Trench fever is a bacterial infection that causes repeated cycles of high fever.
The term trench fever refers to the crowded conditions in which troops fought in during World War I and World War II. Because the causative bacteria are passed among humans through contact with body lice, over-crowding, and conditions which interfere with good hygiene (including regular washing of clothing) soldiers were predispose to this disease. Currently, homeless people in the United States are sometimes diagnosed with this illness. The bacteria are sometimes passed through the bite of an infected tick. This can cause the illness in
Causes and symptoms
Two different bacteria can cause trench fever: Bartonella quintana and Bartonella henselae. B. quintana is carried by body lice; B. henselae is carried by ticks.
Infection with B. quintana occurs when an infected louse defecates while feeding on a human. When the person scratches, the feces (which are full of bacteria) are rubbed into the tiny wound. Infection with B. henselae occurs when an infected tick bites a human, passing the bacteria along through the tiny bite wound.
Symptoms of trench fever begin about 2 weeks to a month after exposure to the bacteria. Sudden fever, loss of energy, dizziness, headache, weight loss, skin rash, severe muscle and bone pain can occur. Pain is particularly severe in the shins, leading to the nickname "shin bone fever." The fever can reach 105°F (40.5°C) and stays high for five to six days at a time. The temperature then drops, and stays down for several days, usually recurring in five- to six-day cycles. An individual may experience as many as eight cycles of fever with the illness.
Diagnosis is usually made on the basis of the patient's symptoms, and on knowledge of the conditions in which the patient lives. A blood sample can be drawn and bacteria in the sample are allowed to grow. Identification is made by looking at the number of bacteria that may be present on a glass slide seen under the lens of a microscope. However, this technique can take up to four weeks, because this type of bacterium grows very slowly. By this time, the practitioner has often decided to treat the patient anyway.
Erythromycin and azithromycin are both used to treat trench fever. Four weeks of treatment are usually necessary. Inadequate treatment often results in a relapse. In fact, relapses have been reported to occur as long as 10 years after the first episode.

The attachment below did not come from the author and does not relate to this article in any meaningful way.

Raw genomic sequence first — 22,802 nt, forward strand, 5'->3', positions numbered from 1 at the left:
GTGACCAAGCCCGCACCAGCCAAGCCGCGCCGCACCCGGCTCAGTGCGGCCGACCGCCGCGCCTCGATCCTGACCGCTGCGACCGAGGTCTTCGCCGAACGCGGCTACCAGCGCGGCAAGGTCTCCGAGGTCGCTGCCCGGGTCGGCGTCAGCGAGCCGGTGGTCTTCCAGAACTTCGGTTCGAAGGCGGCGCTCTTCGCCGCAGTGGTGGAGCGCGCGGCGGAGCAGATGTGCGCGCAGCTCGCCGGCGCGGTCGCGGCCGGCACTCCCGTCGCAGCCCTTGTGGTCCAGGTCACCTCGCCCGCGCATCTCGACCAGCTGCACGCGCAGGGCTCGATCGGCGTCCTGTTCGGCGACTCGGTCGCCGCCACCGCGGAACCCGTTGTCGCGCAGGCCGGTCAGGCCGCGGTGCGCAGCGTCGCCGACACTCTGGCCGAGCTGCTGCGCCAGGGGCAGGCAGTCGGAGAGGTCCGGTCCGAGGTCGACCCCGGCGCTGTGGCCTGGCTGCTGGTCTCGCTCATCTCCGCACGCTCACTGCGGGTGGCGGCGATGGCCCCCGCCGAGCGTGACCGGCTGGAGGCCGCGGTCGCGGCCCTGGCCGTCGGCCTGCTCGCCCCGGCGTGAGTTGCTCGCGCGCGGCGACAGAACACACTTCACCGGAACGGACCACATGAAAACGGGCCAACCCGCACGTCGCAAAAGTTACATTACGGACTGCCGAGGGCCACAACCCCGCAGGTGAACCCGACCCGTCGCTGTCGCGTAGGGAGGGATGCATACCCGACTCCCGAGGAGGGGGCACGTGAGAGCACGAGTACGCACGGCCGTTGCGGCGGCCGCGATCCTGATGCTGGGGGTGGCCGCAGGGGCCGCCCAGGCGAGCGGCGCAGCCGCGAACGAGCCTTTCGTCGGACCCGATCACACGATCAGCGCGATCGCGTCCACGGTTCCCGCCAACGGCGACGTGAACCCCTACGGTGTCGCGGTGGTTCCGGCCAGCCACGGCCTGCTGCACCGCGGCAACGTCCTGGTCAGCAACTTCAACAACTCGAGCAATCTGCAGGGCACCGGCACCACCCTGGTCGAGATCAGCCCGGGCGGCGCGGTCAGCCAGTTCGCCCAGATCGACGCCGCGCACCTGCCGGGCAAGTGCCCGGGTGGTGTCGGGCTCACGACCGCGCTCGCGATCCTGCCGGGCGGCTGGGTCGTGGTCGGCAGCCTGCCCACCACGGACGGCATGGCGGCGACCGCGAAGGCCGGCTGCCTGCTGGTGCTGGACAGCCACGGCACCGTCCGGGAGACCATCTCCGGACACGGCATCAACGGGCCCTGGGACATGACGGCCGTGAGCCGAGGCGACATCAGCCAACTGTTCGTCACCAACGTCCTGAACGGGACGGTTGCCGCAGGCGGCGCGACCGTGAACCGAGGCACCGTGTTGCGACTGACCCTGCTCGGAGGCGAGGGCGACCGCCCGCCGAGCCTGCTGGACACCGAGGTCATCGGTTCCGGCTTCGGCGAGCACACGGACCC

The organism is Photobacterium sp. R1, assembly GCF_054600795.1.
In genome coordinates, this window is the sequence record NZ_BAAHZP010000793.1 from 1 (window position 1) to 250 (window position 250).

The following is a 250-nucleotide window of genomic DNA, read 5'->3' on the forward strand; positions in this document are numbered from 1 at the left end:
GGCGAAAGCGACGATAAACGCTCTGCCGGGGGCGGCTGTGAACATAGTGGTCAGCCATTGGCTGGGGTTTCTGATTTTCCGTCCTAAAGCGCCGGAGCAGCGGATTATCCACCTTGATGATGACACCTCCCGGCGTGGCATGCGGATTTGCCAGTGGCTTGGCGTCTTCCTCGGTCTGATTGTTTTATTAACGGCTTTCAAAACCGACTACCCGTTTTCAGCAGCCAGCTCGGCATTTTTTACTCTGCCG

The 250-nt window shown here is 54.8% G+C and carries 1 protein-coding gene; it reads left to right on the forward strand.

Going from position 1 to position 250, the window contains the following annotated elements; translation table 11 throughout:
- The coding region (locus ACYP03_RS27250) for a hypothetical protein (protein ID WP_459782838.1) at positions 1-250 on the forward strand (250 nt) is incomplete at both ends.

Prognosis for patients with trench fever is excellent. Recovery may take a couple of months. Without treatment, there is always a risk of recurrence, even years after the original illness.
Prevention involves good hygiene and decent living conditions. When this is impossible, insecticide dusting powders are available to apply to clothing. Avoidance of areas known to harbor ticks or the use of insect repellents is necessary to avoid the type of infection passed by ticks.
Corey, Lawrence. "Rickettsia and Coxiella." In Sherris Medical Microbiology: An Introduction to Infectious Diseases. 3rd ed. Ed. Kenneth J. Ryan. Norwalk, CT: Appleton & Lange, 1994.
Tompkins, Lucy S. "Bartonella Infections, Including Cat-Scratch Disease." In Harrison's Principles of Internal Medicine, ed. Anthony S. Fauci, et al. New York: McGraw-Hill, 1997.
Bovsun, Mara. "World War I's Trench Fever Germ Making Comeback Among Poor, Homeless." Biotechnology Newswatch (5 Jan. 1998): 6.
Relman, David A. "Has Trench Fever Returned?" The New England Journal of Medicine 332, no. 7 (16 Feb. 1995): 463+.
Tompkins, Lucy S. "Bartonella Species Infections, Including Cat-Scratch Disease, Trench Fever, and Bacillary Angiomatosis: What Molecular Techniques Have Revealed." The Western Journal of Medicine 164, no. 1 (Jan. 1996): 39+.
Centers for Disease Control and Prevention. 1600 Clifton Rd., NE, Atlanta, GA 30333. (800) 311-3435, (404) 639-3311. <http://www.cdc.gov>.
Rosalyn Carson-DeWitt, MD